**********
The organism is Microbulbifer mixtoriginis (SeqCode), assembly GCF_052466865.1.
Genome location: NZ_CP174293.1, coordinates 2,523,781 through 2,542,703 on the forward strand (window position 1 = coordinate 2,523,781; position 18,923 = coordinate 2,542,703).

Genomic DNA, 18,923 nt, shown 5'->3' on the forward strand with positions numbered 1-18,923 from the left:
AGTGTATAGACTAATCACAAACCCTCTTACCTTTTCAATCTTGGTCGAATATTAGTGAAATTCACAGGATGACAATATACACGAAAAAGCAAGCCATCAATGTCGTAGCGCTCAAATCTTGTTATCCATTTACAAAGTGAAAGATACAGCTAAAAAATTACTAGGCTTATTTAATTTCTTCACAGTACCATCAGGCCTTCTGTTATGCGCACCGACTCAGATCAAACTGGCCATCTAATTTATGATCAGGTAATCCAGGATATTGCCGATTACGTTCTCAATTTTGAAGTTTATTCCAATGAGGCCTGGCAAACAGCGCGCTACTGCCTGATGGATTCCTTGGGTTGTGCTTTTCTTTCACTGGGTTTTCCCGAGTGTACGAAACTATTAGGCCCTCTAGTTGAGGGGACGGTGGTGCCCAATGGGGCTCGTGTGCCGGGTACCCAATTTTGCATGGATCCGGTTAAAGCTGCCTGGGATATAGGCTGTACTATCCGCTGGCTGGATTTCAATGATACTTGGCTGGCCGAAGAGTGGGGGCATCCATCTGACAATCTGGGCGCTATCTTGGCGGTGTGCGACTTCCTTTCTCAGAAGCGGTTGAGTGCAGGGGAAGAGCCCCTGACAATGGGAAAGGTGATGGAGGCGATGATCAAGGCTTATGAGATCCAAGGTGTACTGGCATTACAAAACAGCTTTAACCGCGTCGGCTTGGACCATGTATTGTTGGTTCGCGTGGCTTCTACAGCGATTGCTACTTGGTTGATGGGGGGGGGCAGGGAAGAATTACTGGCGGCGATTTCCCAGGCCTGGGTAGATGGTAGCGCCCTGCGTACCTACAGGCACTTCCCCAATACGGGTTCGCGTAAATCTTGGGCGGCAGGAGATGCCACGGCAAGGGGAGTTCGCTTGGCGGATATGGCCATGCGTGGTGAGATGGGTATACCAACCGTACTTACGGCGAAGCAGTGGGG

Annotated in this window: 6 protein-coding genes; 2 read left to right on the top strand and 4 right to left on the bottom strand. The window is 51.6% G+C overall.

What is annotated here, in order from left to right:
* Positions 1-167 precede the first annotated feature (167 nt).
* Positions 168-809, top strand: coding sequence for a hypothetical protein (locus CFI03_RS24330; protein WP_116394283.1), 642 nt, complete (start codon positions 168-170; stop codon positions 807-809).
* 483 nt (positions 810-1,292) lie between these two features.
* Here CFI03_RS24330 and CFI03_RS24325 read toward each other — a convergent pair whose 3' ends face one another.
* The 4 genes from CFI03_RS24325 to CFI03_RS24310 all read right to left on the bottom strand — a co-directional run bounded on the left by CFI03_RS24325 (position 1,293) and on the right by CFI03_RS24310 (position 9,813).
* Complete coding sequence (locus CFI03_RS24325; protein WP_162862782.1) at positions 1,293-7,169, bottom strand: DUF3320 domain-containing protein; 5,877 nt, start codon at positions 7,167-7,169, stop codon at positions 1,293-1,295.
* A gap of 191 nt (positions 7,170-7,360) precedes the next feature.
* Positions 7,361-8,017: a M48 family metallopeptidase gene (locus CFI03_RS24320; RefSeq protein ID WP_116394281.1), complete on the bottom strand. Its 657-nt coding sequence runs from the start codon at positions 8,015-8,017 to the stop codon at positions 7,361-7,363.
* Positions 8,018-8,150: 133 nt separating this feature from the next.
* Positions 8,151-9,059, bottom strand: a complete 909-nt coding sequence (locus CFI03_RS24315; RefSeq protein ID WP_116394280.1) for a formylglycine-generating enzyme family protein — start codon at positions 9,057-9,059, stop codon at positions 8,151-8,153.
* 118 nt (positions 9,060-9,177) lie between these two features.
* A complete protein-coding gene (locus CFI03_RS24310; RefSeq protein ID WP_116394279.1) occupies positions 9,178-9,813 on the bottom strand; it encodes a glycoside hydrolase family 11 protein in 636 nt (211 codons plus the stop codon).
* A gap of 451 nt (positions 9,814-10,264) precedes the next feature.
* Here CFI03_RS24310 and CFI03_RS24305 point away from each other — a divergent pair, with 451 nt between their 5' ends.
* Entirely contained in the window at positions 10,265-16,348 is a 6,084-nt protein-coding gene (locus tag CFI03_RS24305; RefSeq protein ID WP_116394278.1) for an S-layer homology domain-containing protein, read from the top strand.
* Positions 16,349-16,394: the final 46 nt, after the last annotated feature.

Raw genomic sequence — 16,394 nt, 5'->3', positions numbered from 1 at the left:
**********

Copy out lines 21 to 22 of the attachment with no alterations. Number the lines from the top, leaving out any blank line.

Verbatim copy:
* Entirely contained in the window at positions 10,265-16,348 is a 6,084-nt protein-coding gene (locus tag CFI03_RS24305; RefSeq protein ID WP_116394278.1) for an S-layer homology domain-containing protein, read from the top strand.
* Positions 16,349-16,394: the final 46 nt, after the last annotated feature.